iSuppli forecasts that the iPad will continue to be the dominant device for years to come with no viable competitor until at least 2011. This means that even with old-fashioned tablet PCs and several new rival ones launching at the end of 2010, the iPad will still account for 74.1 percent of global tablet shipments this year.
That is still a drop from the near 100 percent market share that Acer chairman J.T. Wang commented on recently, but it’s nowhere near the estimated 70 to 80 percent drop he predicted. In fact, for it to drop so significantly a long period of time would need to pass or a surprise rival would need to enter the market, as iSuppli predicts a much slower loss of market share.
In 2011, when the first real competitors enter the arena, Apple’s share is expected to drop to 70.4 percent. 2012 will see a further drop to 61.7 percent as more tablets flood the market. While iSuppli has not forecast beyond 2012, we can probably expect at least another 10 percent drop in 2013 and subsequent years as cheaper alternatives to the iPad become more widely available.
iSuppli cites the history of the iPhone as one of the factors in its research, stating that it took nearly three years for competitors to really make a dent. However, it said that the competition eventually offered “truly differentiated and superior” devices, citing the Motorola Droid and HTC Evo 4G in particular, both of which launched 29 months and 36 months after the original iPhone respectively.
It’s not surprising then that it may take Apple’s rivals a few years to end its dominance in the tablet market, but a key difference now is that a rival OS is already available, Google’s Android, which was not really available for mobiles until 2009.
Since Android has been tried and tested, and with rumours that the 3.0 update will be more tablet-friendly, the pace at which the competition ups the ante against Apple should quicken.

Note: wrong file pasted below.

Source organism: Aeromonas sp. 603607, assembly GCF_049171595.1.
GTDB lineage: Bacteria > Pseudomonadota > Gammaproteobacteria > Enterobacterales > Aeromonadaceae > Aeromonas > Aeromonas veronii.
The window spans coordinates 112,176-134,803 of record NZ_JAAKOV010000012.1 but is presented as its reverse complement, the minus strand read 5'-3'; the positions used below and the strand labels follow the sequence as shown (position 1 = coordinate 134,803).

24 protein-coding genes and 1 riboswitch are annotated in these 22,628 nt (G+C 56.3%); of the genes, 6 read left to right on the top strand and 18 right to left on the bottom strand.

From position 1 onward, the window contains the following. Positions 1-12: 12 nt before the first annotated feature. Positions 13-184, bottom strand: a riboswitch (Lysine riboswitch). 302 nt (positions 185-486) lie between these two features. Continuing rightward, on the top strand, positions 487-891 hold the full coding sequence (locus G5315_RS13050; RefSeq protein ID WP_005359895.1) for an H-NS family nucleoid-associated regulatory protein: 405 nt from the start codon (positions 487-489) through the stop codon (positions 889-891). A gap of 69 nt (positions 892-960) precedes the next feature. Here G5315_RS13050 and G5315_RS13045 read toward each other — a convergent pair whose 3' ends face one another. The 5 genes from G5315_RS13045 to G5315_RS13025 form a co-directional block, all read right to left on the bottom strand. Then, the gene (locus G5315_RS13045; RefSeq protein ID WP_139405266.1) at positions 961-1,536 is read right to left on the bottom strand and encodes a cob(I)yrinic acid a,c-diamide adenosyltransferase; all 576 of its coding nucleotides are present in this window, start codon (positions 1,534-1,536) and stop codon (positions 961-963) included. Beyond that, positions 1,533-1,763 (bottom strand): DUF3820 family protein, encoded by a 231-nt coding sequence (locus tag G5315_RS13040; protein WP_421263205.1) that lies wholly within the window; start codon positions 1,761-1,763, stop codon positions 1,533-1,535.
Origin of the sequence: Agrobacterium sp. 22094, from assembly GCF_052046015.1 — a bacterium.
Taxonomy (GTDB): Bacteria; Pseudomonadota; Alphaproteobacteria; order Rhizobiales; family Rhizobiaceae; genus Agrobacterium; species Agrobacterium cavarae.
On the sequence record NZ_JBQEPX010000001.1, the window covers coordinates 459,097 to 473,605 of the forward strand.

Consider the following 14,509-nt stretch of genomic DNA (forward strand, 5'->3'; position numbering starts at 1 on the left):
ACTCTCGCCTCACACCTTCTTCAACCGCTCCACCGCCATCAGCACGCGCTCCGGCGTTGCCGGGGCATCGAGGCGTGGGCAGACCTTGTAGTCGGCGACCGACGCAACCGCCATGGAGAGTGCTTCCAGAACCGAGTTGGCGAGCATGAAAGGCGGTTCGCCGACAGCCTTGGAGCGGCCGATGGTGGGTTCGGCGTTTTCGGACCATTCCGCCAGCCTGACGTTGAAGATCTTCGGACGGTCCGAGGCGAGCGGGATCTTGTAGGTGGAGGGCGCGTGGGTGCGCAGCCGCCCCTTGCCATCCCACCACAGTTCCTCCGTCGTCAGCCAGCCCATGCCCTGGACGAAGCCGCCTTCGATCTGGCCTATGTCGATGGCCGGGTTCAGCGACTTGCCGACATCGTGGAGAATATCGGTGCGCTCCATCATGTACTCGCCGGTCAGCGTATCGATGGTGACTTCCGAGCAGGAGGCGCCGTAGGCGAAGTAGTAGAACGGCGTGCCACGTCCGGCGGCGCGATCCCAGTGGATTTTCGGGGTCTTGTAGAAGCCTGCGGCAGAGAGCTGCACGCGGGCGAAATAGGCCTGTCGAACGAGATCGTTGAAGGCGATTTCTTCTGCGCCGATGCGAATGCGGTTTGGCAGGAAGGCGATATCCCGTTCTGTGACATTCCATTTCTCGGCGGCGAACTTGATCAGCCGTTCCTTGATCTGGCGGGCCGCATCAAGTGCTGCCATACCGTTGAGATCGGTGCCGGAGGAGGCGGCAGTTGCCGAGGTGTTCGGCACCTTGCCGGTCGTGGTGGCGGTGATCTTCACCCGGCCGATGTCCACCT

iSuppli, however, believes that Apple will still have the upper hand, particularly with its “complete integration of hardware, software, operating system and applications.” It said that while competitors such as Acer, HP, Dell, Lenovo, and Samsung, among others, will produce tablets with higher technical specifications, they will lack the “overall performance experience” of the iPad. We reckon BaDa could give it a surprise run for its money.
In particular it cited Apple’s App Store as one of the pivotal features that rivals will need to address, particularly considering app developers will need to cater for different resolutions on the multitude of rival devices.
“Although the iPad has been on the market for only a few months, powerful interests throughout the technology business are devoting enormous resources to challenge and topple Apple’s domination in this fast-growing marketplace,” said Rhoda Alexander, director of monitor research at iSuppli. “However, if recent history is any lesson, it will take some time for these companies to get their products to market, longer for them to offer necessary software support and infrastructure, and an even lengthier period to begin to rival the overall user experience Apple is able to deliver.”
With so many different predictions about the iPad and how long its glory days will last, it seems that no one really knows how it all will pan out.